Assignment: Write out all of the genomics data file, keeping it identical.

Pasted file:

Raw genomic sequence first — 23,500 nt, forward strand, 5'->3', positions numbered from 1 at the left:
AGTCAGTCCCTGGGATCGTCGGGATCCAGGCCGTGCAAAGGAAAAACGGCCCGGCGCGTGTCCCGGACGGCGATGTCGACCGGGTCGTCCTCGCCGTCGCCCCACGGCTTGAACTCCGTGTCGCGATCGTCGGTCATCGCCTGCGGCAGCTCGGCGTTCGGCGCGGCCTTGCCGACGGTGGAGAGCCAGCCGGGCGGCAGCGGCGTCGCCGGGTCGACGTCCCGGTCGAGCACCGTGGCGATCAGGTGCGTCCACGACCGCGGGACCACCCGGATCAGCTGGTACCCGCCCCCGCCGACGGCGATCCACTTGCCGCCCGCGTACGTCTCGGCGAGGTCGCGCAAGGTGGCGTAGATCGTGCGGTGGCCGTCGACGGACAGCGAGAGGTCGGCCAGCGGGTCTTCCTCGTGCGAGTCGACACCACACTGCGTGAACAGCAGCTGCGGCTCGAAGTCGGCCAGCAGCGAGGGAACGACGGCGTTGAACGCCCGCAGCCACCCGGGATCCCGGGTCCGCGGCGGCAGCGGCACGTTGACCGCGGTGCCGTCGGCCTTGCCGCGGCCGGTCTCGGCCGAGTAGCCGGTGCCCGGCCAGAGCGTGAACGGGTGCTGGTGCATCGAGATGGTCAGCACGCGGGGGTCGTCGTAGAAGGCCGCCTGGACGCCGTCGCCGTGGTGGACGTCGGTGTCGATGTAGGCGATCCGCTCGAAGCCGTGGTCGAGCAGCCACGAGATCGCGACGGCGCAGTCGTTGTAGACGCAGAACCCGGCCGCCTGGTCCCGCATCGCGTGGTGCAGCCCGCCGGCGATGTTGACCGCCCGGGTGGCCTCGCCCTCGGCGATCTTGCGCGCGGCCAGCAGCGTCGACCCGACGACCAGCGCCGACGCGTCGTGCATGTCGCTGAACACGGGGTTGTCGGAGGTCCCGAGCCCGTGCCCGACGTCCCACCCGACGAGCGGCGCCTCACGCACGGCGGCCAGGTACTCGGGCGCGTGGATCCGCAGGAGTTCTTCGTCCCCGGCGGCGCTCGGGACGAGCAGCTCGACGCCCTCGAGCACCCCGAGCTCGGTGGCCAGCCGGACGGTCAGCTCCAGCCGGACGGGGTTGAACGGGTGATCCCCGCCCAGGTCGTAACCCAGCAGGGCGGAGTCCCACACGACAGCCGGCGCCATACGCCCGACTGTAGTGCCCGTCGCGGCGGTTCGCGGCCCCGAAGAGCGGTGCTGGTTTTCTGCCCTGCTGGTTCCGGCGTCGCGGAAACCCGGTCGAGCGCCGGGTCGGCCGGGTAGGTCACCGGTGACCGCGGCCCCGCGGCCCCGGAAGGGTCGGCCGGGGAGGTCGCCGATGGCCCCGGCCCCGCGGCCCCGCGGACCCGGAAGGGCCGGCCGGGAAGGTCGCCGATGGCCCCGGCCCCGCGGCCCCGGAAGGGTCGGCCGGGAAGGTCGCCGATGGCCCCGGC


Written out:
Raw genomic sequence first — 23,500 nt, forward strand, 5'->3', positions numbered from 1 at the left:
AGTCAGTCCCTGGGATCGTCGGGATCCAGGCCGTGCAAAGGAAAAACGGCCCGGCGCGTGTCCCGGACGGCGATGTCGACCGGGTCGTCCTCGCCGTCGCCCCACGGCTTGAACTCCGTGTCGCGATCGTCGGTCATCGCCTGCGGCAGCTCGGCGTTCGGCGCGGCCTTGCCGACGGTGGAGAGCCAGCCGGGCGGCAGCGGCGTCGCCGGGTCGACGTCCCGGTCGAGCACCGTGGCGATCAGGTGCGTCCACGACCGCGGGACCACCCGGATCAGCTGGTACCCGCCCCCGCCGACGGCGATCCACTTGCCGCCCGCGTACGTCTCGGCGAGGTCGCGCAAGGTGGCGTAGATCGTGCGGTGGCCGTCGACGGACAGCGAGAGGTCGGCCAGCGGGTCTTCCTCGTGCGAGTCGACACCACACTGCGTGAACAGCAGCTGCGGCTCGAAGTCGGCCAGCAGCGAGGGAACGACGGCGTTGAACGCCCGCAGCCACCCGGGATCCCGGGTCCGCGGCGGCAGCGGCACGTTGACCGCGGTGCCGTCGGCCTTGCCGCGGCCGGTCTCGGCCGAGTAGCCGGTGCCCGGCCAGAGCGTGAACGGGTGCTGGTGCATCGAGATGGTCAGCACGCGGGGGTCGTCGTAGAAGGCCGCCTGGACGCCGTCGCCGTGGTGGACGTCGGTGTCGATGTAGGCGATCCGCTCGAAGCCGTGGTCGAGCAGCCACGAGATCGCGACGGCGCAGTCGTTGTAGACGCAGAACCCGGCCGCCTGGTCCCGCATCGCGTGGTGCAGCCCGCCGGCGATGTTGACCGCCCGGGTGGCCTCGCCCTCGGCGATCTTGCGCGCGGCCAGCAGCGTCGACCCGACGACCAGCGCCGACGCGTCGTGCATGTCGCTGAACACGGGGTTGTCGGAGGTCCCGAGCCCGTGCCCGACGTCCCACCCGACGAGCGGCGCCTCACGCACGGCGGCCAGGTACTCGGGCGCGTGGATCCGCAGGAGTTCTTCGTCCCCGGCGGCGCTCGGGACGAGCAGCTCGACGCCCTCGAGCACCCCGAGCTCGGTGGCCAGCCGGACGGTCAGCTCCAGCCGGACGGGGTTGAACGGGTGATCCCCGCCCAGGTCGTAACCCAGCAGGGCGGAGTCCCACACGACAGCCGGCGCCATACGCCCGACTGTAGTGCCCGTCGCGGCGGTTCGCGGCCCCGAAGAGCGGTGCTGGTTTTCTGCCCTGCTGGTTCCGGCGTCGCGGAAACCCGGTCGAGCGCCGGGTCGGCCGGGTAGGTCACCGGTGACCGCGGCCCCGCGGCCCCGGAAGGGTCGGCCGGGGAGGTCGCCGATGGCCCCGGCCCCGCGGCCCCGCGGACCCGGAAGGGCCGGCCGGGAAGGTCGCCGATGGCCCCGGCCCCGCGGCCCCGGAAGGGTCGGCCGGGAAGGTCGCCGATGGCCCCGGC